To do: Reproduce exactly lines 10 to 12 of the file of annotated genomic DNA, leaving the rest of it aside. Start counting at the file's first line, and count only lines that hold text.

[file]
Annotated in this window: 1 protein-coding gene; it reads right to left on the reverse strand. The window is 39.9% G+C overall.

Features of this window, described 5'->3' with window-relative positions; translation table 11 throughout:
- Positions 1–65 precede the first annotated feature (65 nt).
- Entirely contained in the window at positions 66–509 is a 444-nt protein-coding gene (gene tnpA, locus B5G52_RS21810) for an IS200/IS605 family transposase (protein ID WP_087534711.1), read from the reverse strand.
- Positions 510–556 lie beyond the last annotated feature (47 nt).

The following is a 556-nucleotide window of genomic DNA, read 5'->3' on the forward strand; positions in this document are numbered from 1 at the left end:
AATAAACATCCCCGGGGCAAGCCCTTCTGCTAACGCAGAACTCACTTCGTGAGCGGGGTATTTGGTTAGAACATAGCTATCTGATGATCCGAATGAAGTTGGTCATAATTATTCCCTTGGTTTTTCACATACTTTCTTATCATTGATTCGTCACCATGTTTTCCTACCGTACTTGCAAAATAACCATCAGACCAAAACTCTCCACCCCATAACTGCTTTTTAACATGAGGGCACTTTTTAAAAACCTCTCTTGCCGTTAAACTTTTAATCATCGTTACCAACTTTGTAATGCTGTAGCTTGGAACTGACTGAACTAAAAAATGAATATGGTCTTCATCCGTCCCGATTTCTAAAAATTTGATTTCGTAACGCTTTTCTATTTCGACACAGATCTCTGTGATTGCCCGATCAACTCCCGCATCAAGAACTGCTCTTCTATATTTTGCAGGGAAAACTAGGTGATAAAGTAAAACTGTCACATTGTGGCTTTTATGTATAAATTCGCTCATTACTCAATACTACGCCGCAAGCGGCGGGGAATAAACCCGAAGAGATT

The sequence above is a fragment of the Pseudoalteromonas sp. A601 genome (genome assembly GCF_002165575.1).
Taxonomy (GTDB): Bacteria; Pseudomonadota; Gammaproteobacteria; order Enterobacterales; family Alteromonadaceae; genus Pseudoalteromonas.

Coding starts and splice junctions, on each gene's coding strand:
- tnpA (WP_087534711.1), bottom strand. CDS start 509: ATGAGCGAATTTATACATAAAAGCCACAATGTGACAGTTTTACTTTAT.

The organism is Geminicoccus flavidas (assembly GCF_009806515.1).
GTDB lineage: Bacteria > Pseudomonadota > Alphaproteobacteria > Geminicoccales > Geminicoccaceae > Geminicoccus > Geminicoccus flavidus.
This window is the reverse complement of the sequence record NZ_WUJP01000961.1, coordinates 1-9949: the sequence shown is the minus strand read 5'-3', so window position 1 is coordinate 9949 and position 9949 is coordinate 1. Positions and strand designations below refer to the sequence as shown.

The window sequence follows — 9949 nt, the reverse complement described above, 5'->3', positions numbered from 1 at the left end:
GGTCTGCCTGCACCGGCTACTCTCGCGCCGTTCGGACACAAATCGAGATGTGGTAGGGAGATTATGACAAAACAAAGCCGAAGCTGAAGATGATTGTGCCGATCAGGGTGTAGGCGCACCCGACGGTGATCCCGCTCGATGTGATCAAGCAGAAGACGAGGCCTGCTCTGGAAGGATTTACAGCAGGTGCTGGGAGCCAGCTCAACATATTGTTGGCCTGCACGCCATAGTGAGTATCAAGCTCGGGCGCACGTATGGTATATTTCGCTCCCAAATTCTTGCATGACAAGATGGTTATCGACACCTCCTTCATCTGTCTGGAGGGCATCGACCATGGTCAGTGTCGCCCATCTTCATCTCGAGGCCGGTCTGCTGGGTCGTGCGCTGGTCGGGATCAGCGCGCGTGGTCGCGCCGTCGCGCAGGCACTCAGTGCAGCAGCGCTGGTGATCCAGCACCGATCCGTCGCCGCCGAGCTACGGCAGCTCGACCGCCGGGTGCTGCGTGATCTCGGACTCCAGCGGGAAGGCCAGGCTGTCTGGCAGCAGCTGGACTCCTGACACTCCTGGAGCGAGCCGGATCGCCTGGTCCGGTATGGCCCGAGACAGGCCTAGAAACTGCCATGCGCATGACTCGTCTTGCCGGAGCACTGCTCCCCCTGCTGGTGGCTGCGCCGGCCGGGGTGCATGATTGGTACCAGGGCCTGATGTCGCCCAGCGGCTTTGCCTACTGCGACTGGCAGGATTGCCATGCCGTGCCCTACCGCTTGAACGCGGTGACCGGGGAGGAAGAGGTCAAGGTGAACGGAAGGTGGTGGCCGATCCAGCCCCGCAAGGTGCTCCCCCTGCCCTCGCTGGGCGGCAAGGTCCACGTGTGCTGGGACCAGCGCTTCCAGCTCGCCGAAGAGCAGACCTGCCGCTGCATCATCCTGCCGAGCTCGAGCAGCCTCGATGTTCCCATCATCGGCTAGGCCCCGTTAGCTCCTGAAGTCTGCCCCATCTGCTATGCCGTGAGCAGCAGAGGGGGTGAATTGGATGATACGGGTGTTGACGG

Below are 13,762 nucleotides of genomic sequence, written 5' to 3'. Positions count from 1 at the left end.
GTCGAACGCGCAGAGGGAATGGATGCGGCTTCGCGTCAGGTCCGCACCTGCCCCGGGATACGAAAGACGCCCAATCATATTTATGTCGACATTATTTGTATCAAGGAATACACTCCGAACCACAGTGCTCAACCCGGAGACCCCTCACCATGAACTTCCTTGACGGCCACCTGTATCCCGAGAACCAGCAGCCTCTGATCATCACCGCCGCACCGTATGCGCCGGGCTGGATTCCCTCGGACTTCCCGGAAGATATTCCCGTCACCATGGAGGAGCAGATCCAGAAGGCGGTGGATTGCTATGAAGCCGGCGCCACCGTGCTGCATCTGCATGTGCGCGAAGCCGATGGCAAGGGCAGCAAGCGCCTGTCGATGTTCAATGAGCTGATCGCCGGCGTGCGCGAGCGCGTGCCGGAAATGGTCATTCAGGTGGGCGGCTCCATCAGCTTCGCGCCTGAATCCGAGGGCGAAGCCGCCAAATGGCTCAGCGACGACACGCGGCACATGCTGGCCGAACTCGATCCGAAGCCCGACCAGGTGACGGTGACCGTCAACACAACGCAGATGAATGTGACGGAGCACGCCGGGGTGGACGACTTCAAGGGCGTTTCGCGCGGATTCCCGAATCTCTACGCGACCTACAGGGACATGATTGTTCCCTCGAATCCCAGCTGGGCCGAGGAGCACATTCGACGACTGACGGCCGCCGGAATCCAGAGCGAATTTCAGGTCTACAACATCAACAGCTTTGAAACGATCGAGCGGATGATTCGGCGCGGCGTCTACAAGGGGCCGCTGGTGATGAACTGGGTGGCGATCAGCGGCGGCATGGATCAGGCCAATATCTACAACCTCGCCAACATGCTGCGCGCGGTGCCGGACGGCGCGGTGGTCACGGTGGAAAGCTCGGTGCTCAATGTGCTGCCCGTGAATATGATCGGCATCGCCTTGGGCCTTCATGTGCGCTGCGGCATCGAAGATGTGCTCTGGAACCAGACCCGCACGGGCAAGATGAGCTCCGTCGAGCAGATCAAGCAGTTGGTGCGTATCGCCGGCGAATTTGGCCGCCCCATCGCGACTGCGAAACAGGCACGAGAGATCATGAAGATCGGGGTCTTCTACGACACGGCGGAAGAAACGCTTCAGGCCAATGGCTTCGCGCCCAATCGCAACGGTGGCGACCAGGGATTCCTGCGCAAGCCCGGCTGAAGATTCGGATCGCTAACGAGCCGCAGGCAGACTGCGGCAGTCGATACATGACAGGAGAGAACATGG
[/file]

Coding starts and splice junctions, on each gene's coding strand:
- tnpA (WP_087534711.1), bottom strand. CDS start 509: ATGAGCGAATTTATACATAAAAGCCACAATGTGACAGTTTTACTTTAT.

The organism is Geminicoccus flavidas (assembly GCF_009806515.1).